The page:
December 9, 2021

Love, Life, Longing—& a Kiss of Drama: What We’re really Looking For.


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“I’m selfish, impatient and a little insecure. I make mistakes, I am out of control and at times hard to handle. But if you can’t handle me at my worst, then you sure as hell don’t deserve me at my best.” ~ Marilyn Monroe


Love is the melody, the wail, the ache, the wound, and the balm.

A bit dramatic. But what is life without a little drama?

Nature is dramatic. Crashing lightning, plummeting precipices, screeching birds of prey who soar to astonishing heights.

We who are wild are fueled by drama.

Awoo! A wolf’s howl from a woman’s mouth. Wolves mate for life, many of them. At 41, I have yet to have a proper life-mate, but maybe I’m afraid to get too attached. Attachment often fuels drama.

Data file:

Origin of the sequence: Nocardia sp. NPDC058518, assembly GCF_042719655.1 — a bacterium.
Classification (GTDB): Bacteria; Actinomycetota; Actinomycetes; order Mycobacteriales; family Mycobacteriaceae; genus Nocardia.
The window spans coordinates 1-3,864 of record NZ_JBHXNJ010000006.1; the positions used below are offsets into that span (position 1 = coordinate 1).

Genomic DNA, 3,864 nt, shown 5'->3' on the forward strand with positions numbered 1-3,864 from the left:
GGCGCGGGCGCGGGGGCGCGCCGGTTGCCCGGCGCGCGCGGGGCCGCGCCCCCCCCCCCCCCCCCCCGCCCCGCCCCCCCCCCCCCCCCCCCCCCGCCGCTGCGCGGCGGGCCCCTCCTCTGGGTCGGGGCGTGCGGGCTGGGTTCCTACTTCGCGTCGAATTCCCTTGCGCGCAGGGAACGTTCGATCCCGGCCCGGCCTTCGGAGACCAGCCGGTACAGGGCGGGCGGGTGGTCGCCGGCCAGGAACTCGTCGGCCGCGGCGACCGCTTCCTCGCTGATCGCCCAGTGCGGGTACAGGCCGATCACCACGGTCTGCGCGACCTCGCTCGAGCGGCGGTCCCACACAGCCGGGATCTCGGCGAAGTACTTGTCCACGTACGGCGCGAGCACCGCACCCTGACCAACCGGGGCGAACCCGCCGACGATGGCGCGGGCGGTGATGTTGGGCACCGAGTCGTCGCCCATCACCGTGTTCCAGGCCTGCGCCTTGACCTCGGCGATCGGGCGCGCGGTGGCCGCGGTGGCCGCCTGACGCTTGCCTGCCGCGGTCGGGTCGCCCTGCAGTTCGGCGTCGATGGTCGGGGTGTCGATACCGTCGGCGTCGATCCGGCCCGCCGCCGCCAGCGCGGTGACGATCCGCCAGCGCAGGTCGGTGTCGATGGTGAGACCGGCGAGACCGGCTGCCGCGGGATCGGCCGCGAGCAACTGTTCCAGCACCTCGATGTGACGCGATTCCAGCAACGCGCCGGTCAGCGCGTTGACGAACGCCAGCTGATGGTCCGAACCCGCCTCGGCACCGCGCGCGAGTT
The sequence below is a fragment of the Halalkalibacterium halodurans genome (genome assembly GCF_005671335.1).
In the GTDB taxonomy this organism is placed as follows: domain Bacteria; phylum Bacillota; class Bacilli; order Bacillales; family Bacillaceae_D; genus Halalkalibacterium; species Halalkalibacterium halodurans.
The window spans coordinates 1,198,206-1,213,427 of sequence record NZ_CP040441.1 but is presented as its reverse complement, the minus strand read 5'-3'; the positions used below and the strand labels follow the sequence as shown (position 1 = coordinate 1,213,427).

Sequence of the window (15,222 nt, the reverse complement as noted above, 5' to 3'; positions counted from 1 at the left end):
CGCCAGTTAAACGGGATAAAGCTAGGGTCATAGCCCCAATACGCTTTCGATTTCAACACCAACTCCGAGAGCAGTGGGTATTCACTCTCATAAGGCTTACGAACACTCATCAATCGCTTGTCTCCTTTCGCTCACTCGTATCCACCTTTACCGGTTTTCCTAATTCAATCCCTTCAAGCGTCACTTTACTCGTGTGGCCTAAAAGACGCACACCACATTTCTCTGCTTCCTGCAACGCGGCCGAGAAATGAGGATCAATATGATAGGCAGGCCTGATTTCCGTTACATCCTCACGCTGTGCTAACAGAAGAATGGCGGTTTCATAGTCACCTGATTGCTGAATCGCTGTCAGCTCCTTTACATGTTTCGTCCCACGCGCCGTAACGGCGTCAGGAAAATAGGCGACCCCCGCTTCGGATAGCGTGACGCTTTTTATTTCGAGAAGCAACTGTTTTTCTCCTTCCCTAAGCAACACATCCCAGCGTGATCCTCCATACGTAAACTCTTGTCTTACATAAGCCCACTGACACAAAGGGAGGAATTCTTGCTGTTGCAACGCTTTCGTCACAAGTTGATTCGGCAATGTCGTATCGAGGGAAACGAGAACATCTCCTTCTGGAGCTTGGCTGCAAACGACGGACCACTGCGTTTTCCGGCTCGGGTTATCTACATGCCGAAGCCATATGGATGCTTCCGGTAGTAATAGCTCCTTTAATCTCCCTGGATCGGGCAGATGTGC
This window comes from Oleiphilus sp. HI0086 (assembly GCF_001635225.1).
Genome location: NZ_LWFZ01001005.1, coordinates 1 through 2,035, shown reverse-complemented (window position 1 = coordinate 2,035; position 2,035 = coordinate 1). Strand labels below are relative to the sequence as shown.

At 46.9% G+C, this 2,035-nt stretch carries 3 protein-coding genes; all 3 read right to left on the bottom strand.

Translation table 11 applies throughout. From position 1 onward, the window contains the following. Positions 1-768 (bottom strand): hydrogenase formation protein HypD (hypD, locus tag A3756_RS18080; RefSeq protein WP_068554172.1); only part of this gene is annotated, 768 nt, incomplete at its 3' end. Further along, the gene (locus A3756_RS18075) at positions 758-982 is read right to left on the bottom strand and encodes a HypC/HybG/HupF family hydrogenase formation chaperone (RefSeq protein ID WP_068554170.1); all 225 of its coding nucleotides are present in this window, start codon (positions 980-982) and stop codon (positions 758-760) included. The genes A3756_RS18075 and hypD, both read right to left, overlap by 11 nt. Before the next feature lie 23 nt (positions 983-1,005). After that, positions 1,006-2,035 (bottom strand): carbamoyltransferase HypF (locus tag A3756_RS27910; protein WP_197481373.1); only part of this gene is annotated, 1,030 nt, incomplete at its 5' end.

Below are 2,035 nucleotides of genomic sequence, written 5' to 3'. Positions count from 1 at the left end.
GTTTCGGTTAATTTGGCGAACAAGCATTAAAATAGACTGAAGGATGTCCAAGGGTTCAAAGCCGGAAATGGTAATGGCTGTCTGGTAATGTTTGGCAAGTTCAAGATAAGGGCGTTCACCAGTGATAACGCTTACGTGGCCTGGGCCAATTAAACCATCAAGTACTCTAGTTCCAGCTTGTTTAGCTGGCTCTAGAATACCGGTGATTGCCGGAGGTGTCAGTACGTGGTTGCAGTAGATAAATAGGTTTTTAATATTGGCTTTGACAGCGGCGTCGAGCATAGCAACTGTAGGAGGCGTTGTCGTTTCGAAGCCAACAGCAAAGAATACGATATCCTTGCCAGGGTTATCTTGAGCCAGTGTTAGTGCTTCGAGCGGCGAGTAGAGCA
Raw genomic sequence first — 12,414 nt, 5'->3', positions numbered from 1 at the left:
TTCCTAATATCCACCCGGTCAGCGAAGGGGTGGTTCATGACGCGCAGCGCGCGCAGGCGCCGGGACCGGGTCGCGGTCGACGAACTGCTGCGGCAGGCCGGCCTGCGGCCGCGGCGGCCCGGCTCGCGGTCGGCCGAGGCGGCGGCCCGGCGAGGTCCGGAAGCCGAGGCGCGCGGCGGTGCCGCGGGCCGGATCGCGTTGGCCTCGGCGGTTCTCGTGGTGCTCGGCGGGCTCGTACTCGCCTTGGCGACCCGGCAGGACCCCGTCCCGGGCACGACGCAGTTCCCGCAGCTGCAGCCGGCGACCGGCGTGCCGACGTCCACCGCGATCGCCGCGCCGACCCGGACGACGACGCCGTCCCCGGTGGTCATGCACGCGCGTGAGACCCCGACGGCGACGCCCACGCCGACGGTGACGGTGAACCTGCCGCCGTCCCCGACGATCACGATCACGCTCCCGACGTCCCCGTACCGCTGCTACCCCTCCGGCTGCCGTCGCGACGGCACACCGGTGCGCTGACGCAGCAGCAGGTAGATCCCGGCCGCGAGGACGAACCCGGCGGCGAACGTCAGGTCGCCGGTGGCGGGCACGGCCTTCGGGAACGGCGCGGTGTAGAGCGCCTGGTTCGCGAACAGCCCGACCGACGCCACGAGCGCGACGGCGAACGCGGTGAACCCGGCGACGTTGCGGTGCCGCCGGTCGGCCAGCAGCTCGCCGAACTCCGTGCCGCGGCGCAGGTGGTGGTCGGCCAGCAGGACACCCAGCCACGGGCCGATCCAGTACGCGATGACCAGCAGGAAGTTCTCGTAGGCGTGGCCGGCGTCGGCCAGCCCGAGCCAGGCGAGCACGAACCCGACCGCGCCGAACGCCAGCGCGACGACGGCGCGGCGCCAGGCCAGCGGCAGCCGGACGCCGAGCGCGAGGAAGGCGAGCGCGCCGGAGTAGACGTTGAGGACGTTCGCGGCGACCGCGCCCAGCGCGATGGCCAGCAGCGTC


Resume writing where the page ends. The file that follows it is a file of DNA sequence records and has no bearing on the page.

Soft sounds bubble from parted lips. Mmm’s mumbled, sweet maybes, sighs that turn into ecstatic yes’s, and silent prayers.

I have prayed to be known in love.

No longer am I willing to pretend that I am, or can offer, anything less than the totality of my love. But that, I believe, is maybe where I f*cked up before.

My love—mine.

Maybe I was selfish when I needed to be more giving or maybe I was too giving when, at times, I should have been a bit more selfish. Selfish is a dirty word in our society. It carries with it connotations of narcissism, vapidity, and perhaps, arrogance.

The term that might be more accurate for what I wish to express is self-full. Being self-full is the opposite of being self-absorbed.

When we are self-absorbed, we are actually lacking substance and in order to fill that absence, we attempt to suck others into that void, into our drama. My anxiety causes me to function in this way at times. Yes, I realize it’s a bit narcissistic. It’s regressive narcissism, not a pathological kind.

When my anxiety is high, I feel like I need all the attention. I don’t even know I feel that way, to be honest. It’s more of an intense need to discharge energy and story than a conscious desire to hog attention. Regardless, it seems to come off the same to those who may be caught in the state of witnessing, and they may be able and willing to hold me or they may be overwhelmed.